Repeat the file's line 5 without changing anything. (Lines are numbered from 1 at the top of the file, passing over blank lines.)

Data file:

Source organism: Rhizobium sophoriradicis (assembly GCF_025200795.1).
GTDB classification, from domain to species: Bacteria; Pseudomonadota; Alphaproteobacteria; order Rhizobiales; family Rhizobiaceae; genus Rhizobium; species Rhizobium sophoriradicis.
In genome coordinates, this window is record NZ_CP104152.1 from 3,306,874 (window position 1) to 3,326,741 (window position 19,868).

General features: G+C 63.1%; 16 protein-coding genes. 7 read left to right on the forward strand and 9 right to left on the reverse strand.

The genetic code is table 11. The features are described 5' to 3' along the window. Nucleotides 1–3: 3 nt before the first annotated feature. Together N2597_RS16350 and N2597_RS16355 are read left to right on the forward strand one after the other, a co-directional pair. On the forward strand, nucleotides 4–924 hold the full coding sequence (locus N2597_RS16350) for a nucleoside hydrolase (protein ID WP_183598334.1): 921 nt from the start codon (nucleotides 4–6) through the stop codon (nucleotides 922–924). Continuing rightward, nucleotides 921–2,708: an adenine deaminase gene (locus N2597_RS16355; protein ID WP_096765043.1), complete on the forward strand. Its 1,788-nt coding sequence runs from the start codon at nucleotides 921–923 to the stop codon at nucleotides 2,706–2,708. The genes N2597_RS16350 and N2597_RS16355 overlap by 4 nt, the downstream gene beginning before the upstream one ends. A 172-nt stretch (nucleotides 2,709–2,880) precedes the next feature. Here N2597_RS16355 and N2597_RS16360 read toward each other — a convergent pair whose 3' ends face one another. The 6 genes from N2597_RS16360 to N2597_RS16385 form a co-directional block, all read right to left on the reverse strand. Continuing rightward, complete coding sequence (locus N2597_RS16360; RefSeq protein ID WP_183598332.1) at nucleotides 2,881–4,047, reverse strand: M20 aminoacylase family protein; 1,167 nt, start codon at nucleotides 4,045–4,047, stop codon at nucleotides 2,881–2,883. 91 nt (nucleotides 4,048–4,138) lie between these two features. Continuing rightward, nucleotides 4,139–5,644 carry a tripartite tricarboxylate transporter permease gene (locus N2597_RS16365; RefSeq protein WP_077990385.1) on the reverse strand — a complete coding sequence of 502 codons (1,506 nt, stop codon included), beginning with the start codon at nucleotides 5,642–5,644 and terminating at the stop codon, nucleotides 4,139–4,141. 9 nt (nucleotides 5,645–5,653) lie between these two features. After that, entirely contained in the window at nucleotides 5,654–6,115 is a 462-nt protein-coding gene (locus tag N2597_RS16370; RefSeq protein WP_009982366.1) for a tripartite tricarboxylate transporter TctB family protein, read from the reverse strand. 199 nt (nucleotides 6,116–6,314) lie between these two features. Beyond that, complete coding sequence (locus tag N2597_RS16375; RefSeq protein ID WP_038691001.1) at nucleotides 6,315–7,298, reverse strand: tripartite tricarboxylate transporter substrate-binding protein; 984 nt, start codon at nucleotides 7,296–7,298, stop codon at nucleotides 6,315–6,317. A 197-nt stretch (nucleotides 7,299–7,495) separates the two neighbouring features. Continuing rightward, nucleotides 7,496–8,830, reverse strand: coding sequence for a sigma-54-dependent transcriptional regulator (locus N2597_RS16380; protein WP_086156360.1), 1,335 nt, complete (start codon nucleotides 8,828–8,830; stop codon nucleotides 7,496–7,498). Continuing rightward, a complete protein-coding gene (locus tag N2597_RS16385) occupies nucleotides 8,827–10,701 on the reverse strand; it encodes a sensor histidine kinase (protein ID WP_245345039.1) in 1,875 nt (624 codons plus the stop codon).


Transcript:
The genetic code is table 11. The features are described 5' to 3' along the window. Nucleotides 1–3: 3 nt before the first annotated feature. Together N2597_RS16350 and N2597_RS16355 are read left to right on the forward strand one after the other, a co-directional pair. On the forward strand, nucleotides 4–924 hold the full coding sequence (locus N2597_RS16350) for a nucleoside hydrolase (protein ID WP_183598334.1): 921 nt from the start codon (nucleotides 4–6) through the stop codon (nucleotides 922–924). Continuing rightward, nucleotides 921–2,708: an adenine deaminase gene (locus N2597_RS16355; protein ID WP_096765043.1), complete on the forward strand. Its 1,788-nt coding sequence runs from the start codon at nucleotides 921–923 to the stop codon at nucleotides 2,706–2,708. The genes N2597_RS16350 and N2597_RS16355 overlap by 4 nt, the downstream gene beginning before the upstream one ends. A 172-nt stretch (nucleotides 2,709–2,880) precedes the next feature. Here N2597_RS16355 and N2597_RS16360 read toward each other — a convergent pair whose 3' ends face one another. The 6 genes from N2597_RS16360 to N2597_RS16385 form a co-directional block, all read right to left on the reverse strand. Continuing rightward, complete coding sequence (locus N2597_RS16360; RefSeq protein ID WP_183598332.1) at nucleotides 2,881–4,047, reverse strand: M20 aminoacylase family protein; 1,167 nt, start codon at nucleotides 4,045–4,047, stop codon at nucleotides 2,881–2,883. 91 nt (nucleotides 4,048–4,138) lie between these two features. Continuing rightward, nucleotides 4,139–5,644 carry a tripartite tricarboxylate transporter permease gene (locus N2597_RS16365; RefSeq protein WP_077990385.1) on the reverse strand — a complete coding sequence of 502 codons (1,506 nt, stop codon included), beginning with the start codon at nucleotides 5,642–5,644 and terminating at the stop codon, nucleotides 4,139–4,141. 9 nt (nucleotides 5,645–5,653) lie between these two features. After that, entirely contained in the window at nucleotides 5,654–6,115 is a 462-nt protein-coding gene (locus tag N2597_RS16370; RefSeq protein WP_009982366.1) for a tripartite tricarboxylate transporter TctB family protein, read from the reverse strand. 199 nt (nucleotides 6,116–6,314) lie between these two features. Beyond that, complete coding sequence (locus tag N2597_RS16375; RefSeq protein ID WP_038691001.1) at nucleotides 6,315–7,298, reverse strand: tripartite tricarboxylate transporter substrate-binding protein; 984 nt, start codon at nucleotides 7,296–7,298, stop codon at nucleotides 6,315–6,317. A 197-nt stretch (nucleotides 7,299–7,495) separates the two neighbouring features. Continuing rightward, nucleotides 7,496–8,830, reverse strand: coding sequence for a sigma-54-dependent transcriptional regulator (locus N2597_RS16380; protein WP_086156360.1), 1,335 nt, complete (start codon nucleotides 8,828–8,830; stop codon nucleotides 7,496–7,498). Continuing rightward, a complete protein-coding gene (locus tag N2597_RS16385) occupies nucleotides 8,827–10,701 on the reverse strand; it encodes a sensor histidine kinase (protein ID WP_245345039.1) in 1,875 nt (624 codons plus the stop codon).